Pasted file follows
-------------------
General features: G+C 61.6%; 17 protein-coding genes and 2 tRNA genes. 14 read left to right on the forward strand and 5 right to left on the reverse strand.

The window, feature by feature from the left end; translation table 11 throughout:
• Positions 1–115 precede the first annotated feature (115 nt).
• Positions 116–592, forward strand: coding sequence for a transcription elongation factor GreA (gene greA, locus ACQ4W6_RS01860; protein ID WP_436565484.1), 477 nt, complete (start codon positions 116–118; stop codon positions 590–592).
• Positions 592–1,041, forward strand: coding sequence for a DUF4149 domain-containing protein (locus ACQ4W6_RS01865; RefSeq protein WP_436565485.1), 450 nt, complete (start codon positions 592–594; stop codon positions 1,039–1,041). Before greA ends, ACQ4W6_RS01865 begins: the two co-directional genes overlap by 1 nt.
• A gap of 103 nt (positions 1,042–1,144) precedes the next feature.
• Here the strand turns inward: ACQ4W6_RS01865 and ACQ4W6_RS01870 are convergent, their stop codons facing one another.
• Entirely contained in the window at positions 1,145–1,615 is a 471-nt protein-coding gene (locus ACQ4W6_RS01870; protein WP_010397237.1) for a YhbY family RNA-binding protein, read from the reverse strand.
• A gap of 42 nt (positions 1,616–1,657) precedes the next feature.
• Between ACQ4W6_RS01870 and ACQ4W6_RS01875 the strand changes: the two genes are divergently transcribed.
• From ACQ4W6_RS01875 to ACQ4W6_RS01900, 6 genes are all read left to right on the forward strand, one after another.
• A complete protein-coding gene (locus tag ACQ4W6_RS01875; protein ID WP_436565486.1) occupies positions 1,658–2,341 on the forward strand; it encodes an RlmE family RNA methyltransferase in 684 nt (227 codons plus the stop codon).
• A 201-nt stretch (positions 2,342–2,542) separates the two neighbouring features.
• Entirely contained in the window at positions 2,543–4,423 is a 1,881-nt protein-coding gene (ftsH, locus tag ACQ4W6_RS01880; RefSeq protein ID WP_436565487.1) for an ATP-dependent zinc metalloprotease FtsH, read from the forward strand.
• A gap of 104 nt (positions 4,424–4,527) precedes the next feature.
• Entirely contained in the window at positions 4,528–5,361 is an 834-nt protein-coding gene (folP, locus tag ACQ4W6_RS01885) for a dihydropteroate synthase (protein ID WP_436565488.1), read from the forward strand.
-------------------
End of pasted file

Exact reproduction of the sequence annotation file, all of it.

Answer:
General features: G+C 61.6%; 17 protein-coding genes and 2 tRNA genes. 14 read left to right on the forward strand and 5 right to left on the reverse strand.

The window, feature by feature from the left end; translation table 11 throughout:
• Positions 1–115 precede the first annotated feature (115 nt).
• Positions 116–592, forward strand: coding sequence for a transcription elongation factor GreA (gene greA, locus ACQ4W6_RS01860; protein ID WP_436565484.1), 477 nt, complete (start codon positions 116–118; stop codon positions 590–592).
• Positions 592–1,041, forward strand: coding sequence for a DUF4149 domain-containing protein (locus ACQ4W6_RS01865; RefSeq protein WP_436565485.1), 450 nt, complete (start codon positions 592–594; stop codon positions 1,039–1,041). Before greA ends, ACQ4W6_RS01865 begins: the two co-directional genes overlap by 1 nt.
• A gap of 103 nt (positions 1,042–1,144) precedes the next feature.
• Here the strand turns inward: ACQ4W6_RS01865 and ACQ4W6_RS01870 are convergent, their stop codons facing one another.
• Entirely contained in the window at positions 1,145–1,615 is a 471-nt protein-coding gene (locus ACQ4W6_RS01870; protein WP_010397237.1) for a YhbY family RNA-binding protein, read from the reverse strand.
• A gap of 42 nt (positions 1,616–1,657) precedes the next feature.
• Between ACQ4W6_RS01870 and ACQ4W6_RS01875 the strand changes: the two genes are divergently transcribed.
• From ACQ4W6_RS01875 to ACQ4W6_RS01900, 6 genes are all read left to right on the forward strand, one after another.
• A complete protein-coding gene (locus tag ACQ4W6_RS01875; protein ID WP_436565486.1) occupies positions 1,658–2,341 on the forward strand; it encodes an RlmE family RNA methyltransferase in 684 nt (227 codons plus the stop codon).
• A 201-nt stretch (positions 2,342–2,542) separates the two neighbouring features.
• Entirely contained in the window at positions 2,543–4,423 is a 1,881-nt protein-coding gene (ftsH, locus tag ACQ4W6_RS01880; RefSeq protein ID WP_436565487.1) for an ATP-dependent zinc metalloprotease FtsH, read from the forward strand.
• A gap of 104 nt (positions 4,424–4,527) precedes the next feature.
• Entirely contained in the window at positions 4,528–5,361 is an 834-nt protein-coding gene (folP, locus tag ACQ4W6_RS01885) for a dihydropteroate synthase (protein ID WP_436565488.1), read from the forward strand.